Shakespeare Uncovered Teacher Viewing Guide

Macbeth with Ethan Hawke

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MACBETH with Ethan Hawke

The Gist: Actor Ethan Hawke is thinking about playing Macbeth, and feels he needs to learn a lot more than he already knows about the play and the character. “I want to seek out some truth,” he says, and he knows how to go about that: “If you want to find out about something, surround yourself with smart people.” In his denim jacket and baseball cap, Hawke works sources in New York and London, and is full of questions. He’s focused on a few big ones:

  • Is the play’s action driven by Macbeth’s human-ness or by supernatural evil?
  • Does Lady Macbeth turn her husband into a killer, or does he possess that power himself?
  • What is the psychology of grief?

He has many more questions besides these. He wants to know how scholars see all of this, how actors and directors would play the characters, how the original audience in Shakespeare’s time would have felt about the witches and a play that features the killing of a king. And more. We have a front-row seat as he investigates and begins to put the pieces together, trying to work out the multiple meanings of Macbeth.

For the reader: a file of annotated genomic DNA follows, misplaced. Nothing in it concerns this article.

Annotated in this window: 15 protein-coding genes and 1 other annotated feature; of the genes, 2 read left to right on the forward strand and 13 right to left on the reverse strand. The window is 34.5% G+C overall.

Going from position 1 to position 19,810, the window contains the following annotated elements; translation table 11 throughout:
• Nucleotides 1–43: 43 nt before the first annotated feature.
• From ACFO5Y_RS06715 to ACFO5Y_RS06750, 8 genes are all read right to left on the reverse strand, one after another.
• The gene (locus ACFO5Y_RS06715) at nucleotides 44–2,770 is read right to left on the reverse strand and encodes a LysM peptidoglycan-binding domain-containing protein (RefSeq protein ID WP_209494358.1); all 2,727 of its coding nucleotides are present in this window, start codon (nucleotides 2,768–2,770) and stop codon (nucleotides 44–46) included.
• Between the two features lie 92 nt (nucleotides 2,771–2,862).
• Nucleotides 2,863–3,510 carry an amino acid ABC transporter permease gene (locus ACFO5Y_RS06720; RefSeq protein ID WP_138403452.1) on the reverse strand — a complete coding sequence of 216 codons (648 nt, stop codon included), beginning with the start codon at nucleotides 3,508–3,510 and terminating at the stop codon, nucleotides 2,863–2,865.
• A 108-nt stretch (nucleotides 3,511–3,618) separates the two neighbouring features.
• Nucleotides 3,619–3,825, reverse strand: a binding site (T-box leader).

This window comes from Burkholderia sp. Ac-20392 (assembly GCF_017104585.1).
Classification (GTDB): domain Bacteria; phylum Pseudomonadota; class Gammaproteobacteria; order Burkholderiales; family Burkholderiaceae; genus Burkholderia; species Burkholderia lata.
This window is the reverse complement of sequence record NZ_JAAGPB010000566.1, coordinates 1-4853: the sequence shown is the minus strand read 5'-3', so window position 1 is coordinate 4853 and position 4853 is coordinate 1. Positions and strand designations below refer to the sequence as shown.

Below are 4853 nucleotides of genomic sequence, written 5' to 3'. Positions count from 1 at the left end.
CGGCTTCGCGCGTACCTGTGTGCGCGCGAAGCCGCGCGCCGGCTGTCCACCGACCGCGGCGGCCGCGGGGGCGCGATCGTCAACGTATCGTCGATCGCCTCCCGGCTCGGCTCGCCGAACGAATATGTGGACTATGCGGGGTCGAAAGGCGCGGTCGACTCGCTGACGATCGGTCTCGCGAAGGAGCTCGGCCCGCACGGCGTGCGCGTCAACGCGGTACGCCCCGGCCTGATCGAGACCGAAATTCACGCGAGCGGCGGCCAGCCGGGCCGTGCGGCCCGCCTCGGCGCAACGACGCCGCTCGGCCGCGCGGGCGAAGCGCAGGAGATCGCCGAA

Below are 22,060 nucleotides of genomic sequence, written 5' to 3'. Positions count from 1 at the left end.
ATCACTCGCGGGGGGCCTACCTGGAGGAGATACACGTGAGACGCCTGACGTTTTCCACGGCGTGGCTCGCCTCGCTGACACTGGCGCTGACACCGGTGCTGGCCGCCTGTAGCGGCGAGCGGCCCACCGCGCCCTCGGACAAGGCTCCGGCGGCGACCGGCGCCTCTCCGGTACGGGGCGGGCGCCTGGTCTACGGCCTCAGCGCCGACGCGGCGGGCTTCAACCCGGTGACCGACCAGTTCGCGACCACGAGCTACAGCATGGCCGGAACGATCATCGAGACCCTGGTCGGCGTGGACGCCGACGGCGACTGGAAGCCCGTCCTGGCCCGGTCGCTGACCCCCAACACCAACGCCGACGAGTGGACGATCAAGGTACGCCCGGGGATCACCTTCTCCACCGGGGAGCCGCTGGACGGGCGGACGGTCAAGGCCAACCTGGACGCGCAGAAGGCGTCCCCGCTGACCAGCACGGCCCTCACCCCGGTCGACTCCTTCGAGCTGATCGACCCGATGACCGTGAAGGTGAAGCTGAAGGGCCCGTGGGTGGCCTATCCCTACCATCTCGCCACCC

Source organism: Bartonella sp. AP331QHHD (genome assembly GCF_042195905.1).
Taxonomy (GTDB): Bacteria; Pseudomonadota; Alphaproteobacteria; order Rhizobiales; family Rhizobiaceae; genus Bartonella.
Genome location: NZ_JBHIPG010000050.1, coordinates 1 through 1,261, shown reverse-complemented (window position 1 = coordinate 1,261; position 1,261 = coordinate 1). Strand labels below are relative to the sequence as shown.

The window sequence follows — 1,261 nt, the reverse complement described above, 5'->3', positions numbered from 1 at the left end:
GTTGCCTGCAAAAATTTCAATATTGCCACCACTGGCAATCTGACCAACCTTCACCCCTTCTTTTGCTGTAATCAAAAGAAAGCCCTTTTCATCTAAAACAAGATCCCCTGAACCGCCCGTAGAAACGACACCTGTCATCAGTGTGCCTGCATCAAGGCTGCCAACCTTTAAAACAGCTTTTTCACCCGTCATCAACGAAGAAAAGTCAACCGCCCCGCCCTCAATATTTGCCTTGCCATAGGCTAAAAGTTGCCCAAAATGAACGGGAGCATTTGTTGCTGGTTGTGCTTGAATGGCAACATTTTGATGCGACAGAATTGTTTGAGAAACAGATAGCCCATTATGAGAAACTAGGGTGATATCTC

Not To Miss:

  • Hawke’s lively, compelling introduction to the character of Macbeth. You will like it, and so will your students.
  • Gail Kern Paster (Folger Shakespeare Library) and Marjorie Garber (Harvard University) on the Macbeths’ marriage
  • Views of various Macbeths, with extended commentary from Anthony Sher
  • Professor Justin Champion (University of London) on the witches, the “real” Macbeth, and a trip to Dunsinane Hill
  • Hawke’s session with Richard Easton, an actor who has played Macbeth, in which they break down the dagger speech together

After Watching, Keep On Talking (with colleagues or students):

  • Many scholars agree that the Macbeths have the best marriage in all of Shakespeare. Really?! What’s good about their marriage? What’s not?
  • How do our reactions to Macbeth differ from those of Shakespeare’s original audience, and why?
  • Does thinking through the character of Macbeth offer us any insight into the mindsets of the serial killers we have seen far too much of in the United States recently?